The former Trump campaign aide spent the day on a wild media spree, saying over and over again that he would refuse to comply with a subpoena from Special Counsel Robert Mueller to go in front of a federal grand jury investigating Russia’s interference in the 2016 presidential election.
“Let him arrest me,” a defiant Nunberg told The Washington Post. He reiterated that sentiment in a frenzy of interviews on Bloomberg News, CNN, NY1, Vox, and Yahoo News.
Then, around midnight, he had a whiplash-inducing change of heart.
“Of course, I’m going to cooperate!” he told New York magazine.
Who does he have to thank for showing him the light? None other than Maya Wiley, The New School’s senior vice president for social justice, Henry Cohen Professor of Urban Policy and Management at the Milano School, and a lawyer by profession.
In a segment that at times felt like an intervention, Wiley, a legal analyst for MSNBC, listened patiently as Nunberg expressed incredulity over the consequences of failing to comply with Mueller’s subpoena.
“I’m not going to jail, come on,” Nunberg said, as Wiley shook her head. “Do you think I’m going to jail?”
She told him point blank: “I think your family wants you home for Thanksgiving, and I think you should testify.” She pointed out that if Mueller had offered him immunity, as Nunberg said, he personally didn’t have any reason not to testify. Then she noted that failing to testify would be a disservice to his self-described mentor, Roger Stone.
“It actually makes it appear that Roger Stone has something to hide because you will not go testify,” Wiley said.
As for Nunberg’s complaints about how much time complying with the subpoena would take, Wiley asked him a question for which there was only one logical answer.
“You’d rather possibly spend a year in jail than spend 80 hours going through emails?” she asked.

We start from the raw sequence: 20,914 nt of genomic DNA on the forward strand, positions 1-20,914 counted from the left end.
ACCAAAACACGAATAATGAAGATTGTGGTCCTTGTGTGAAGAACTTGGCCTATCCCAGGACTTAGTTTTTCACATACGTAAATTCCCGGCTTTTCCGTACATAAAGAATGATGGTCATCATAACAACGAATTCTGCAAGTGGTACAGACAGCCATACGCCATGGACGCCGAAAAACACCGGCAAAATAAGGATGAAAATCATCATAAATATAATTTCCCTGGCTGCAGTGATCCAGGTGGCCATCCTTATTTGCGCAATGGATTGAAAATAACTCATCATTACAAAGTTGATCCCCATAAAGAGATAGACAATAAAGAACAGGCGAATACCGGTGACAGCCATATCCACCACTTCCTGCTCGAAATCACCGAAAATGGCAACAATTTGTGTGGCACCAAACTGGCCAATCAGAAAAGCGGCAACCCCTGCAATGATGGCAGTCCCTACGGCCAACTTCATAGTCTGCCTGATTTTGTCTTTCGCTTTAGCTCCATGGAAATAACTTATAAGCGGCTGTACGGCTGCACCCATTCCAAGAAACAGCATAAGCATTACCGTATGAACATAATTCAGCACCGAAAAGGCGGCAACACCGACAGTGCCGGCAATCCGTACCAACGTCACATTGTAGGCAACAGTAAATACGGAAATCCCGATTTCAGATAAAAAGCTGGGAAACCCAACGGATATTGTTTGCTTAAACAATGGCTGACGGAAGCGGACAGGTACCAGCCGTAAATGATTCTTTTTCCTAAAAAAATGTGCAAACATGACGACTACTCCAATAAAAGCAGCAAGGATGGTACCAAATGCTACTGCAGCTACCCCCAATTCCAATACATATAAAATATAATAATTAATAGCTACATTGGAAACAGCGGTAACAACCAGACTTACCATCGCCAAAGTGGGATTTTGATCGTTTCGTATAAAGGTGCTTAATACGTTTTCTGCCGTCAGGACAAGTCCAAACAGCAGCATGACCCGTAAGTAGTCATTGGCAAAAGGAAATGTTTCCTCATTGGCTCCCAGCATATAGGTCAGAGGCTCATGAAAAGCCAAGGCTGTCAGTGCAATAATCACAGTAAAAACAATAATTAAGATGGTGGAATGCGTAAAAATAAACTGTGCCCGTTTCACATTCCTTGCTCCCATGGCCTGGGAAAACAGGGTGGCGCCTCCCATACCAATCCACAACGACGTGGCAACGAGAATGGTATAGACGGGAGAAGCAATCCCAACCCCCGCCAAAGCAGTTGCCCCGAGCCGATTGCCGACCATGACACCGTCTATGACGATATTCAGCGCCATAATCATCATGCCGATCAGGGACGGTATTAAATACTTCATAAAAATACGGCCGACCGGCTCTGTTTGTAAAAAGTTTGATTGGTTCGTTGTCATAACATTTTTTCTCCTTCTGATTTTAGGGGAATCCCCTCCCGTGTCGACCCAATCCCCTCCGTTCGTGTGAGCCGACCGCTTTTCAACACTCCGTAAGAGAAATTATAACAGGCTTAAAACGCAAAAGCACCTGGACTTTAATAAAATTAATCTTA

In a follow-up interview with The Washington Post Nunberg credited Wiley with changing his mind, describing her as “very, very smart.”
“She made a compelling case to me,” he said.
The interaction could have easily gone a different, much testier, way. As Nunberg himself noted during the MSNBC interview, he had been fired from the Trump campaign in 2015 after racially charged Facebook posts he allegedly wrote came to light. Wiley, a nationally recognized racial justice activist, could have “taken my bite out of Nunberg like everyone else,” she said. Instead, she chose to help him.
“I’m a lawyer by profession, an academic by vocation and a racial justice crusader by mission, but I’m no saint,” Wiley later wrote in Buzzfeed. “He was spewing his arrogant, privileged contempt for our legal process, and is notorious for racially charged language, so I felt more than happy to do some damage.”
“Instead,” she added, “some now call what happened that night a form of free legal counsel.”
Wiley said it was Nunberg’s father’s concern for his son’s well-being that led her to lend a helping hand rather than deal a crushing blow.
“At that moment, I saw Nunberg as a son, not a son of a bitch,” wrote Wiley, who recalled watching her father, a civil rights and economic justice organizer, die when she was nine. “I started talking to him as if he was sitting in my kitchen. What I wouldn’t give to have my father here to be concerned for my well-being; to guide me in racially charged and divisive times, when our country has lost so much of the ground that he fought for.”
“It didn’t mean I felt sorry for Nunberg. I don’t,” she continued. “Some have called what I did ‘compassionate,’ and maybe that’s the word for it. But real human connection? Yes, it was that. And I am reinvigorated by it — by the privilege of being on TV to create a conversation around what matters.”
Wiley reflected on the “unique situation” later in the week on Comedy Central’s “The Opposition with Jordan Klepper.”
When asked by Klepper why she didn’t “go for the jugular,” Wiley responded, “Cause he’s a human.”
“I finally realized this poor guy was having a really really hard time and wasn’t actually thinking through what he was doing and what impact it was going to have on him and his family,” Wiley said, adding, “It’s so important that we as a country actually figure out a way to come together, and talk to one another, and really find a way to find some common ground.”